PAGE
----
resonate

verb
res·​o·​nate | \ ˈre-zə-ˌnāt How to pronounce resonate (audio) \
resonated; resonating

Definition of resonate

intransitive verb

1 : to produce or exhibit resonance
2 : to respond as if by resonance resonate to the music also : to have a repetitive pattern that resembles resonance
3 : to relate harmoniously : strike a chord a message that resonates with voters

transitive verb

: to subject to resonating

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Synonyms for resonate

Synonyms

echo, reecho, resound, reverberate, sound

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Resonate vs. Reverberate

Resonate and reverberate each have at least one meaning that is concerned with sound, and they carry a degree of overlap in their definitions. However, there are some subtle differences between them that are worth observing. Resonate typically suggests that a single lasting sound is produced; reverberate, on the other hand, indicates that an initial sound is followed by a series of echoes. In terms of the contexts in which they are used, resonate often involves a person (“that passage of the book resonated with many young readers”); reverberate, on the other hand, is more likely to be used of a thing, such as the aftermath of some major event (“the shock caused by the assassination reverberated across Europe”).

Examples of resonate in a Sentence

The siren resonated throughout the city. the deep sounds of the bassoon resonated through the concert hall

Recent Examples on the Web

But the effect of such regulation could resonate more broadly. Richard Rubin, WSJ, "As Treasury Targets Workarounds to Tax Law, Impact May Extend Beyond High-Tax States," 27 June 2018 The decision could resonate through Silicon Valley and beyond, as many cities contemplate how to deal with the challenges of housing and transporting the burgeoning workforces of fast-growing tech companies. Wendy Lee, SFChronicle.com, "Google tax to go before voters as tech giant’s hometown puts proposal on ballot," 26 June 2018 But its focus on music as opposed to skills like calling an Uber or checking your bank account could resonate with future buyers. Jefferson Graham, USA TODAY, "Amazon Echo, Apple HomePod or Google Home: which is smarter about playing music? We tested them," 4 June 2018 What could resonate more than spending Memorial Day in this Civil War landmark just 85 miles northwest of Washington? Chris Erskine, latimes.com, "U.S. cities and towns rich in Memorial Day tradition," 23 May 2018 Ginger's post has clearly resonated with her fellow female TV anchors. Kayla Keegan, Good Housekeeping, "'GMA' Star Ginger Zee Slams Online Twitter User Who Called Her a "Bimbo"," 20 Mar. 2019 Whatever happens, Baldikoski hopes this will resonate with viewers. Jessica Radloff, Glamour, "Fuller House Focuses on Kimmy Gibbler Being Stephanie Tanner's Surrogate This Season," 14 Dec. 2018 Adam's lecture must have resonated with people at home and in the audience, because DeAndre was saved from elimination by a staggering percentage of votes. Kelly O'sullivan, Country Living, "Adam Levine Gave a Heated Speech About 'The Voice' Results: 'I'm Really, Really Shocked'," 28 Nov. 2018 Of course the move makes sense on a larger scale, and is part of the PGA’s overall move to streamline its schedule toward a championship crescendo, one that will resonate by the end of August rather than into September. Tara Sullivan, BostonGlobe.com, "New PGA Tour format is good for golf, but at Boston’s expense," 10 July 2018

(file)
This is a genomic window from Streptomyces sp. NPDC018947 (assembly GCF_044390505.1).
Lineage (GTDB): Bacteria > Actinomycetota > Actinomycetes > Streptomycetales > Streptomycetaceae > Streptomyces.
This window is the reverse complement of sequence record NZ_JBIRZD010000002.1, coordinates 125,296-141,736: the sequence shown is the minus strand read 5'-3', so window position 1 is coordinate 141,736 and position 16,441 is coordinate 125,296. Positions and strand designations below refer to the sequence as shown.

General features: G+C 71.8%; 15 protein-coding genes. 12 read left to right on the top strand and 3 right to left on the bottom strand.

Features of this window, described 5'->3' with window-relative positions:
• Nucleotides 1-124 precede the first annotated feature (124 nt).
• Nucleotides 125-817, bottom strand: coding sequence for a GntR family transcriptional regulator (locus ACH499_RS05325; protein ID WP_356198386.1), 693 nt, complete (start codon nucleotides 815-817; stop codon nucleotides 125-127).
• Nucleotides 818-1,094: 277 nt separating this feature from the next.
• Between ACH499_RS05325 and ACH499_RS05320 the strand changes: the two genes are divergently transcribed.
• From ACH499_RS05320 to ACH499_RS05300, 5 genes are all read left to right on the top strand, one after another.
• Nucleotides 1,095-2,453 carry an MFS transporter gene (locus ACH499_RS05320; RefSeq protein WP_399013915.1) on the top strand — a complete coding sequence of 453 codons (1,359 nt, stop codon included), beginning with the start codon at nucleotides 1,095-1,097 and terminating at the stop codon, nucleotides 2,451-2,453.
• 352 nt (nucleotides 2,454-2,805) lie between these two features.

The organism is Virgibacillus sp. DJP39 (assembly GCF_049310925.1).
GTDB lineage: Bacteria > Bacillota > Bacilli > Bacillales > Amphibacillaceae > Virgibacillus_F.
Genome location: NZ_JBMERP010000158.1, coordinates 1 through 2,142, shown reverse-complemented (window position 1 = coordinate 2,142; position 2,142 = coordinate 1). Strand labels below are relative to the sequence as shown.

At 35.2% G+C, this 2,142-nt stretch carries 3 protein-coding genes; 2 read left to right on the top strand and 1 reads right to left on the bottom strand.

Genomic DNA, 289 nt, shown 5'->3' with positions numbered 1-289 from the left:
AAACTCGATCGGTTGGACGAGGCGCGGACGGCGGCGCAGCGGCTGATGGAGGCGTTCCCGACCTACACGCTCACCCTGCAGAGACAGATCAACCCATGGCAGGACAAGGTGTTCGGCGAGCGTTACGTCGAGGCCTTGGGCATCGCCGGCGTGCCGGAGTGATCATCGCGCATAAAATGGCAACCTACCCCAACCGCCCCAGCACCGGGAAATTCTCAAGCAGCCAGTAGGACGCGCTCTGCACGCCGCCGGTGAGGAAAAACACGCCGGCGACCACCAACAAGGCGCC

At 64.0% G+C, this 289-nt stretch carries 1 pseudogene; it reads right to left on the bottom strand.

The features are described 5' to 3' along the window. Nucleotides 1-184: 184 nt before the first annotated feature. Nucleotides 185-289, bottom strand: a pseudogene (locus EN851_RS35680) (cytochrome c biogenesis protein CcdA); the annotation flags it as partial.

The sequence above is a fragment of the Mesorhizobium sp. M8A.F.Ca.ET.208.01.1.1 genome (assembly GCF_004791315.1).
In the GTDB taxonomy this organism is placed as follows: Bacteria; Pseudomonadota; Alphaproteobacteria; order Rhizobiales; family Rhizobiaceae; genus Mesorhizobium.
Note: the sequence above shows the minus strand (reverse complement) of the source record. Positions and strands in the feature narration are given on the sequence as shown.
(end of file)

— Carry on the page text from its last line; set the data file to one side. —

These example sentences are selected automatically from various online news sources to reflect current usage of the word 'resonate.' Views expressed in the examples do not represent the opinion of Merriam-Webster or its editors. Send us feedback.

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First Known Use of resonate

1873, in the meaning defined at intransitive sense 1

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Statistics for resonate

Last Updated

10 Apr 2019

Look-up Popularity

Time Traveler for resonate

The first known use of resonate was in 1873

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More Definitions for resonate

resonate

verb

English Language Learners Definition of resonate

: to continue to produce a loud, clear, deep sound for a long time
: to have particular meaning or importance for someone : to affect or appeal to someone in a personal or emotional way

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Comments on resonate

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